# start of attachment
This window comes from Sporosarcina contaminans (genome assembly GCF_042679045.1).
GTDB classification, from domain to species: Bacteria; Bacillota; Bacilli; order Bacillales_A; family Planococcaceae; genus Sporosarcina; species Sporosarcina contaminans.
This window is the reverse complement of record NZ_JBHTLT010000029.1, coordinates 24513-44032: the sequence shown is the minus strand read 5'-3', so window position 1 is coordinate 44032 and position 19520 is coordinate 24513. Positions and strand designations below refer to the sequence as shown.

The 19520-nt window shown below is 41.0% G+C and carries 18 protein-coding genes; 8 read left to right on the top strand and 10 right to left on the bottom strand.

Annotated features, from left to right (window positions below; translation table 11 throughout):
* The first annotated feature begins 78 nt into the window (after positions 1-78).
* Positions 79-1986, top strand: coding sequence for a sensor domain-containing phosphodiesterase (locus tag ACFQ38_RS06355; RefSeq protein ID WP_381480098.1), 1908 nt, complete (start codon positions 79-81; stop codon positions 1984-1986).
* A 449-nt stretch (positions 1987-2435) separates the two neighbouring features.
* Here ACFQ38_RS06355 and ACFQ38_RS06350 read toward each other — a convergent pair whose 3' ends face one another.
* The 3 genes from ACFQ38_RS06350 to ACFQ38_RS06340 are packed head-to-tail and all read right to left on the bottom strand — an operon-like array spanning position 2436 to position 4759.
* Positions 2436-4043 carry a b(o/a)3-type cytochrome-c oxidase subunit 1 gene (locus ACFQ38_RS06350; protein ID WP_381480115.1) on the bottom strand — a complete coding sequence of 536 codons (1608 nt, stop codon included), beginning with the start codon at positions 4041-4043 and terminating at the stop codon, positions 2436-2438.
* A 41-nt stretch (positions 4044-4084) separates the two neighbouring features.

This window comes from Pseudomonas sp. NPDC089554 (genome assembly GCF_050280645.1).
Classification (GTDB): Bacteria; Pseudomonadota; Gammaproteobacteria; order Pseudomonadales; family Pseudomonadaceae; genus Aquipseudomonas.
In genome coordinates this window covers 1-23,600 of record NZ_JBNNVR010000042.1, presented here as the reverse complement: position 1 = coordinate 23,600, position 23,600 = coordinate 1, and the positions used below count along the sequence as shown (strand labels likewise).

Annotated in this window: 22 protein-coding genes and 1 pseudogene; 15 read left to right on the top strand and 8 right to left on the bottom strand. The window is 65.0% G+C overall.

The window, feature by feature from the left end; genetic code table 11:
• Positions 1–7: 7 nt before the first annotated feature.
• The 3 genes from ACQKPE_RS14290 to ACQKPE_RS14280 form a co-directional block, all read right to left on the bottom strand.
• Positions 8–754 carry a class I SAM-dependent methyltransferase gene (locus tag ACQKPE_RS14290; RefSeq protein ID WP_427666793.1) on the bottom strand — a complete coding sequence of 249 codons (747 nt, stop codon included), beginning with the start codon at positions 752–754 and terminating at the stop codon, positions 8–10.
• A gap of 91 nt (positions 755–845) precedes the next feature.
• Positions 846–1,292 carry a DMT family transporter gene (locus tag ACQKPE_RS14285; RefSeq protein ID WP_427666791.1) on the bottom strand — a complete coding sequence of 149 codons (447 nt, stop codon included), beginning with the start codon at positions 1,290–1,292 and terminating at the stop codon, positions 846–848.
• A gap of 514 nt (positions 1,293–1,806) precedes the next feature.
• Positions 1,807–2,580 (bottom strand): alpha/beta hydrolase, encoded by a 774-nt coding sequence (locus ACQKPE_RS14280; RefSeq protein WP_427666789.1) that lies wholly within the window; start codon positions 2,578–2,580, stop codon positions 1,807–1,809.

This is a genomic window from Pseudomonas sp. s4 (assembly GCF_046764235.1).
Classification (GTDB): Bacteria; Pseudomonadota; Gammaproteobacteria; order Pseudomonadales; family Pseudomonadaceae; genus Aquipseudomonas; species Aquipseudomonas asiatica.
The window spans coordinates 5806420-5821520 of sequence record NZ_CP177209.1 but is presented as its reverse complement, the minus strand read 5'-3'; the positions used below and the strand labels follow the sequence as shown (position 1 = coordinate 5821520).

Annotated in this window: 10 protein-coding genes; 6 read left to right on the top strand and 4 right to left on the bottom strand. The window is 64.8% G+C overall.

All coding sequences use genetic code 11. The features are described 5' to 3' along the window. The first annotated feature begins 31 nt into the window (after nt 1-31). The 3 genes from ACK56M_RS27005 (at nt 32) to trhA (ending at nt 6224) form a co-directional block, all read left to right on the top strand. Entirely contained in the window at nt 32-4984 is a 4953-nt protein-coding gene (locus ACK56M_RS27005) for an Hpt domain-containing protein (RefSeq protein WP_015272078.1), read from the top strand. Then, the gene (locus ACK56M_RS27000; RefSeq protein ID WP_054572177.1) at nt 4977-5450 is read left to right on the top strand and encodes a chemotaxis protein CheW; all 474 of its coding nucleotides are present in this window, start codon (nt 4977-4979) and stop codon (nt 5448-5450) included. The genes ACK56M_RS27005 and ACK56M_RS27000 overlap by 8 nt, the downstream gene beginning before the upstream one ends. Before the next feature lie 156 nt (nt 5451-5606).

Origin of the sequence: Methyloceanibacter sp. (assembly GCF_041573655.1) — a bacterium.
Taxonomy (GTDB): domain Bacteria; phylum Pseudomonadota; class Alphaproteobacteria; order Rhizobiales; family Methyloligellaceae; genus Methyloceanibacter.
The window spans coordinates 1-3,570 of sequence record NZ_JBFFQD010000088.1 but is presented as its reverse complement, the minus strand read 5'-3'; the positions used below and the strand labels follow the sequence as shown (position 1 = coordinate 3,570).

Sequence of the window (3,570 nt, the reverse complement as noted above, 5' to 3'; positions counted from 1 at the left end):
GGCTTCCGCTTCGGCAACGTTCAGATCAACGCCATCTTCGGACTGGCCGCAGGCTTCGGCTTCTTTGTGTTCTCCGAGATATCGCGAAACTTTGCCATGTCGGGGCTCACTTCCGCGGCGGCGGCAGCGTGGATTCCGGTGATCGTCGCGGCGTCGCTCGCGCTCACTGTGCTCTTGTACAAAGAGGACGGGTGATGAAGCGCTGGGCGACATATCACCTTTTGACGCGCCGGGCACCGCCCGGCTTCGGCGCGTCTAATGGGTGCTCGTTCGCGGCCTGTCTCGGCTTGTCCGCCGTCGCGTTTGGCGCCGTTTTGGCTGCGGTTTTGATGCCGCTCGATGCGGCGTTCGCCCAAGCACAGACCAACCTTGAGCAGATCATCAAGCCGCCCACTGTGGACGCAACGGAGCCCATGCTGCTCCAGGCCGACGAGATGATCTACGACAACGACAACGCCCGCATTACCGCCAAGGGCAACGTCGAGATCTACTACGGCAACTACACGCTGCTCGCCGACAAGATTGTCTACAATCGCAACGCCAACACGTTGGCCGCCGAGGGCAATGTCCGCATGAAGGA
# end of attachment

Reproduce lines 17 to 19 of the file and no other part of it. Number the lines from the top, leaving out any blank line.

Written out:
The window, feature by feature from the left end; genetic code table 11:
• Positions 1–7: 7 nt before the first annotated feature.
• The 3 genes from ACQKPE_RS14290 to ACQKPE_RS14280 form a co-directional block, all read right to left on the bottom strand.